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The New Digital SAT Poses Equity Concerns

The New Digital SAT Poses Equity Concerns

The New Digital SAT Poses Equity Concerns


Contributing Writer

November 15, 2023

Luke Velasco '27

Beginning in 2024, the SAT will only be offered digitally. While signature features of the test will remain the same, such as the 1600 scale and designated testing locations, the digital exam will look significantly different. The test will be shorter, decreasing from 3 hours to 2 hours, and the “no calculator” portion of the exam will be removed. 

Perhaps most notably, though, the new test will be adaptive. Depending on the performance of an exam taker in the first section, the questions in the next section will adjust in difficulty. More points will be awarded for correct answers to difficult questions and fewer for easier ones. 

While there are pros and cons to these changes, issues with inaccessibility and test-taker comfort tip the scale to make the shift to digital more detrimental than beneficial. 

The digitalization of the SAT poses accessibility issues. While the College Board promises to provide students with computers to take the test, many students do not have access to devices on which they can study. 

There is a common phrase– “practice how you play.” For optimal performance, it is important that students are able to study using the medium they take the test on. 

Underprivileged test-takers who do not have personal computers or access to Wifi will be at a disadvantage. Considering the fact that there are already equity issues with the SAT (i.e. access to private tutors) these new sources of inequality should be a major concern.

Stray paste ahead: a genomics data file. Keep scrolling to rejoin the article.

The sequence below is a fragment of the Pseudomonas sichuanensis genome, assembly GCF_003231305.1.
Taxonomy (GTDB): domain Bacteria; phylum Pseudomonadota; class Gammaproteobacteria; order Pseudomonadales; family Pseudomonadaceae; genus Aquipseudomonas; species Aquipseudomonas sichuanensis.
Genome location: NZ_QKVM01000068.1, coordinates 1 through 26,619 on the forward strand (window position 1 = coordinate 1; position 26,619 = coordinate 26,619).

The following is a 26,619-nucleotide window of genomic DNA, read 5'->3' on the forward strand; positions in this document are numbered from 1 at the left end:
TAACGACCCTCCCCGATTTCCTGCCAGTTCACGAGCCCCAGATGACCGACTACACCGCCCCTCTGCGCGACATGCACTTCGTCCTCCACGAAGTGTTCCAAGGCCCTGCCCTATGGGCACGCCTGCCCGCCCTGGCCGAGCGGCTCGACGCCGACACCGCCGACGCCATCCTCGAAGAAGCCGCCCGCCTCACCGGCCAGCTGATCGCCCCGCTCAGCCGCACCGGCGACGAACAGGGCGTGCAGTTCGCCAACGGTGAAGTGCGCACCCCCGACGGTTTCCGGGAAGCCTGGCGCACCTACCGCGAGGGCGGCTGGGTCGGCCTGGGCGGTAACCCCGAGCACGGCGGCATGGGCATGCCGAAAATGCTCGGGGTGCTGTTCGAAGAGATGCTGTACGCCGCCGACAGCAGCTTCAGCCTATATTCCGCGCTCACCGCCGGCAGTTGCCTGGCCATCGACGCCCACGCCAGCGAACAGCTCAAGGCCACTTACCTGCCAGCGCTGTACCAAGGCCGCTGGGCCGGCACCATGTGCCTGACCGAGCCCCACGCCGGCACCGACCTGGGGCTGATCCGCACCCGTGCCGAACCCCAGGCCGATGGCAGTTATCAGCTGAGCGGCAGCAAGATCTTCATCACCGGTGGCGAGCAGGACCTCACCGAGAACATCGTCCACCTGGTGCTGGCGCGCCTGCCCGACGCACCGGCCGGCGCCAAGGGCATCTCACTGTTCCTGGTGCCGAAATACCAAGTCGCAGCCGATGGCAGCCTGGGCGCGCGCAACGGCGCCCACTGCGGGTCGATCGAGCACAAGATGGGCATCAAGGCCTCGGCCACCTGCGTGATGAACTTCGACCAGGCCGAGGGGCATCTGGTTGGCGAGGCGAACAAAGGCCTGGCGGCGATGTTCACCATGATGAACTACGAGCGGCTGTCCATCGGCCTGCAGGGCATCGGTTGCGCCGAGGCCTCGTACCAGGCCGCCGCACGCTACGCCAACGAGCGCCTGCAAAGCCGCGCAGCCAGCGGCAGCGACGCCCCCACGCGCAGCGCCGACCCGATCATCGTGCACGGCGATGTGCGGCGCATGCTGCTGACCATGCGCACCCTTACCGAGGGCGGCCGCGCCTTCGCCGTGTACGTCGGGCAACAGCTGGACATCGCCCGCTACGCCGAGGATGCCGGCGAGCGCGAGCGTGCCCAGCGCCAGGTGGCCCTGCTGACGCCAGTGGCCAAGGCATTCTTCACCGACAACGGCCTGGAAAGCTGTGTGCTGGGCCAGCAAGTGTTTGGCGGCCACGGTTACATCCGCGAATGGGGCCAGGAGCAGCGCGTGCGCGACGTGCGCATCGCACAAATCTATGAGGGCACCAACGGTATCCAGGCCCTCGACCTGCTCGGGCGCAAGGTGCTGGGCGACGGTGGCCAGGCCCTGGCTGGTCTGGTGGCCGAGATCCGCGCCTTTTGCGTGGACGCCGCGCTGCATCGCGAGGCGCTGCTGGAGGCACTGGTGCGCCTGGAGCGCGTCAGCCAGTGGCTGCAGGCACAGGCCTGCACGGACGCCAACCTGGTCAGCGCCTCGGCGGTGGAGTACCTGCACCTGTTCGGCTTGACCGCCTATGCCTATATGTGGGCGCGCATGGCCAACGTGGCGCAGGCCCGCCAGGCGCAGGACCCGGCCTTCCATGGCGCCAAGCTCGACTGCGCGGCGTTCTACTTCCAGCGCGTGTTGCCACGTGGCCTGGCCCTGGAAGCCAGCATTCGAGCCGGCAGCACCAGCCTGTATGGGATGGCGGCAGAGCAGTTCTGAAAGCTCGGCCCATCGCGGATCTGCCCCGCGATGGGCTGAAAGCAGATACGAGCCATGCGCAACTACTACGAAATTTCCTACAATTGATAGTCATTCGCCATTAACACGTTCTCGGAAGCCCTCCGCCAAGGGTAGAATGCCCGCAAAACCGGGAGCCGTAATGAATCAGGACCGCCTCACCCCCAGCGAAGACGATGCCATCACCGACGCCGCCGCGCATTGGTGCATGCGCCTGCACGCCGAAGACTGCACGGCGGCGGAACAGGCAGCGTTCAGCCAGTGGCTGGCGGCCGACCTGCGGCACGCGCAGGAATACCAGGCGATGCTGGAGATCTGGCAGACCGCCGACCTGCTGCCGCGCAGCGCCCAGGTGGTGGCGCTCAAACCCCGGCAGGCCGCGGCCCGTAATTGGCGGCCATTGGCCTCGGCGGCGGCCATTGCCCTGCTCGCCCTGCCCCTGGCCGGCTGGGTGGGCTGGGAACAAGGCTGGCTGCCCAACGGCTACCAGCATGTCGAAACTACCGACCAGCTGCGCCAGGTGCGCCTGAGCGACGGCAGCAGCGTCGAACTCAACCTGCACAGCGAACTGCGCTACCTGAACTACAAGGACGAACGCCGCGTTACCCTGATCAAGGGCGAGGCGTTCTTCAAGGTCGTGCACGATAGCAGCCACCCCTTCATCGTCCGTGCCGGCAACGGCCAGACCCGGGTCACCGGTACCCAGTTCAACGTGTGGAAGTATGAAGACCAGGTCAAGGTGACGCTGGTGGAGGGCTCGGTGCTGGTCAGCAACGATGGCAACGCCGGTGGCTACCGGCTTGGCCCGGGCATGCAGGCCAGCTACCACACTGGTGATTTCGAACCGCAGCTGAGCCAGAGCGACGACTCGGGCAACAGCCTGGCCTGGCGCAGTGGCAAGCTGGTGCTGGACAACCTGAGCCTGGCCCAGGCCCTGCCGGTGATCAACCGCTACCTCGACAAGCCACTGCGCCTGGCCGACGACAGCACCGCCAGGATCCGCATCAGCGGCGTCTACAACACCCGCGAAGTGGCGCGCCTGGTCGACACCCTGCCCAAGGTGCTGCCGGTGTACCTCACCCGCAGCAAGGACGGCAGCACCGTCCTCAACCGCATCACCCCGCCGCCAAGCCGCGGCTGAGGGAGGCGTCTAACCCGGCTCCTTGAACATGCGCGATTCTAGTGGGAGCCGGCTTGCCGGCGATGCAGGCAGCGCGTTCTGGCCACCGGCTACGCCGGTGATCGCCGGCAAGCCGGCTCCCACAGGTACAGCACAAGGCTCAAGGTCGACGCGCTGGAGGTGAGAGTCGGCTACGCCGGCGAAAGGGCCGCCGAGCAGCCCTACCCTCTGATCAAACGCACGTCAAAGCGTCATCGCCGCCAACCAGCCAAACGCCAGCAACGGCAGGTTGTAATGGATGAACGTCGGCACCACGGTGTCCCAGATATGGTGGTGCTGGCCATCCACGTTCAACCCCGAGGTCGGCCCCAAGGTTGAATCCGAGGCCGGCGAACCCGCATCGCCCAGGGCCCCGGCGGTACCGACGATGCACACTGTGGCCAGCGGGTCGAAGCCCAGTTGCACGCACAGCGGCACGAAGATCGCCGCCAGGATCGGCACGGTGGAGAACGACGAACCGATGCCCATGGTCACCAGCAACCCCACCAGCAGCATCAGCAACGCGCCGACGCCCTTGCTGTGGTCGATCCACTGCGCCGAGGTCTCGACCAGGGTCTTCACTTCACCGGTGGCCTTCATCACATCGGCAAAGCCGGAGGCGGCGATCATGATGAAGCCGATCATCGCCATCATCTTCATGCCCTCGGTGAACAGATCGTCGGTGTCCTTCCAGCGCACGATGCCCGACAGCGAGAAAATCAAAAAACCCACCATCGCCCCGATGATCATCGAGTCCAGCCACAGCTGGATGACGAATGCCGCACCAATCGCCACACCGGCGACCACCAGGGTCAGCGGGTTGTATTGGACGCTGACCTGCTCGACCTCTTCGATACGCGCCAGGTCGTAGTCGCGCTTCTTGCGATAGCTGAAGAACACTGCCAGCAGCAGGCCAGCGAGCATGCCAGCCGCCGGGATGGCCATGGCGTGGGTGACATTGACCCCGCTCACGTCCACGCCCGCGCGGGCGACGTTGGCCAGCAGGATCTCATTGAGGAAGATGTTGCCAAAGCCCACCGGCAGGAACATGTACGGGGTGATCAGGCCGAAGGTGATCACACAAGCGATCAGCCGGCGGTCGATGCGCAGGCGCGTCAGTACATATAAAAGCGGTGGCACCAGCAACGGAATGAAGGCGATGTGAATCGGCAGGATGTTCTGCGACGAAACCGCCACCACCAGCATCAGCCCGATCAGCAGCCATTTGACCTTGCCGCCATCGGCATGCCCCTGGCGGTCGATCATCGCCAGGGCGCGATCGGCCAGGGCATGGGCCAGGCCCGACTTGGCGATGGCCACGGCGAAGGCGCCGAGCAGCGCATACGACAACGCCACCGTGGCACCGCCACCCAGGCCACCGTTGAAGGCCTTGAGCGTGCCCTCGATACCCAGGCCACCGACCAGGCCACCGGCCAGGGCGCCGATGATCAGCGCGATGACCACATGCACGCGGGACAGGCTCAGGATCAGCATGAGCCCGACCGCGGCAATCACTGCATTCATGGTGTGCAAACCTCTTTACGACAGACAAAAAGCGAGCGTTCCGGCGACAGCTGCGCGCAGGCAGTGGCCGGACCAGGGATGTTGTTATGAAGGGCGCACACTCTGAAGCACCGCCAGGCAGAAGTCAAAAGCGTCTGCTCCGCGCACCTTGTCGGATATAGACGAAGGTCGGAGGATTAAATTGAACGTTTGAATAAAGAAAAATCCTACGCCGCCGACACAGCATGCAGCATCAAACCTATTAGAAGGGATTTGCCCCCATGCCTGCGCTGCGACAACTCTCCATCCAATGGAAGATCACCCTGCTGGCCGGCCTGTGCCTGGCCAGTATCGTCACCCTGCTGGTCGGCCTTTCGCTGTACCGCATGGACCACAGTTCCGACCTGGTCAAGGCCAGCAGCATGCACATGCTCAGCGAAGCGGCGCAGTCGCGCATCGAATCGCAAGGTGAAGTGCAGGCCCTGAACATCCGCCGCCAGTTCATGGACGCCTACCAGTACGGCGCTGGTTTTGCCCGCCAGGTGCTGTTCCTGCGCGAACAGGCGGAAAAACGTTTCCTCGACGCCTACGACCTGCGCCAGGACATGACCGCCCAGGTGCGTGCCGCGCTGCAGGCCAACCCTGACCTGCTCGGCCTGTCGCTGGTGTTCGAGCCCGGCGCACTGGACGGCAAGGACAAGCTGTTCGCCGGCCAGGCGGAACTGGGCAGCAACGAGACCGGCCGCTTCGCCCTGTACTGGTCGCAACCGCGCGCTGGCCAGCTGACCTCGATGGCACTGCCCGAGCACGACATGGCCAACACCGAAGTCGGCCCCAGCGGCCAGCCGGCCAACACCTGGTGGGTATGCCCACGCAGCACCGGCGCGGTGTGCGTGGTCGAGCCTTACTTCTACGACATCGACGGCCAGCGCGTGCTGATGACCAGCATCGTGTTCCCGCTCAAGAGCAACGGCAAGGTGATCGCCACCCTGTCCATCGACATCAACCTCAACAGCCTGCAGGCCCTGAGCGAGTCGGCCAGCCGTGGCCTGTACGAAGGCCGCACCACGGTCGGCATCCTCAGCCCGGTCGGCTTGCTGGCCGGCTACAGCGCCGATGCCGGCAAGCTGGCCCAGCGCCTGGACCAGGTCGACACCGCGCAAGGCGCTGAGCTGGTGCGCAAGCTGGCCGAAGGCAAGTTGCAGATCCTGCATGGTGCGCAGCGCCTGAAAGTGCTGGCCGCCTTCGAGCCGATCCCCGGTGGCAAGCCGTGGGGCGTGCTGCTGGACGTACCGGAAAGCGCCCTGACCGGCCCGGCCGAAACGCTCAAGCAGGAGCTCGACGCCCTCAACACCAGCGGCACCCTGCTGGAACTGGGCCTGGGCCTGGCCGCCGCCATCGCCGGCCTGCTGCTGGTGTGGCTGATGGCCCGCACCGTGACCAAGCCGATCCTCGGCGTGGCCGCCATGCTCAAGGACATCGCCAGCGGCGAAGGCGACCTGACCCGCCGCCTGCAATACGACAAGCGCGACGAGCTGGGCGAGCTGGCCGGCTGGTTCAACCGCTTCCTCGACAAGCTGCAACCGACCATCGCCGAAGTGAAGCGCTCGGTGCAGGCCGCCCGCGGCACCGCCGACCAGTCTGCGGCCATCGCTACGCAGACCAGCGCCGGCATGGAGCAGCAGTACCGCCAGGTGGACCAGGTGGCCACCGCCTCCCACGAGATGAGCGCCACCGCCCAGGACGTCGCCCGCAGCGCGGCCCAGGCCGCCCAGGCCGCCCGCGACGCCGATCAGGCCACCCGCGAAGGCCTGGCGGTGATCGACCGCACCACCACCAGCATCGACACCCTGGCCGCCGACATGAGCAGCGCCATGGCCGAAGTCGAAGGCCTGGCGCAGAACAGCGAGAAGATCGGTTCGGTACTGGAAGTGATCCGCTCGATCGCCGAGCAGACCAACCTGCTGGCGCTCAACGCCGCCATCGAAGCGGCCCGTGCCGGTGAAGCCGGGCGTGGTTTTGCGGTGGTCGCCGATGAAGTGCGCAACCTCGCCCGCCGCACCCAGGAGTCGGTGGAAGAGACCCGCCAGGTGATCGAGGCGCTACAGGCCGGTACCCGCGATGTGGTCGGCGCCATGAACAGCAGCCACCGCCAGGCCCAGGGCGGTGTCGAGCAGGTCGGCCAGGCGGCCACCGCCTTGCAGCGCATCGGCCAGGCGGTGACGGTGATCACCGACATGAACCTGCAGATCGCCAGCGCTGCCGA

Using computers to take the SAT also heightens the likelihood of test-day disruptions. WiFi could shut down, computers could malfunction, or servers could fail. 

While it is possible that paper tests could also be disrupted by, for example, malfunctions with bubble sheets or processing software, these have nothing to do with the test-day environment. The unpredictability of technology on test day itself could be a source of anxiety for students. 

The College Board claims that the shorter, adaptive test will lead to a “more efficient assessment of students’ academic strengths.” They also claim that scoring will not change. For example, a 1250 on the digital SAT will correspond to a 1250 paper score. 

However, on a paper test, the questions are set when the exam is printed. On the new test, the questions on the second section change depending on your performance on the first. 

The change means that every student is taking a different test, essentially unstandardizing what claims to be a standardized test. In an increasingly digital world, it is necessary to evaluate whether digitalization is always worth it. 

In the case of the SAT, it is not. To prevent even more accessibility issues and disruptions and to remain standardized, the SAT ought to remain on paper.

Luke Velasco is a contributing writer for The Record.

November 16th

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Editor's Note: This article was recovered from The Record's online archive. There may be stylistic and visual errors that interrupt the reading experience, as well as missing photos. To read this article as it appeared in print, view our print archives.

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Editorials are written by members of The Record's Executive Board. They typically center on issues related to the school or student life on campus.

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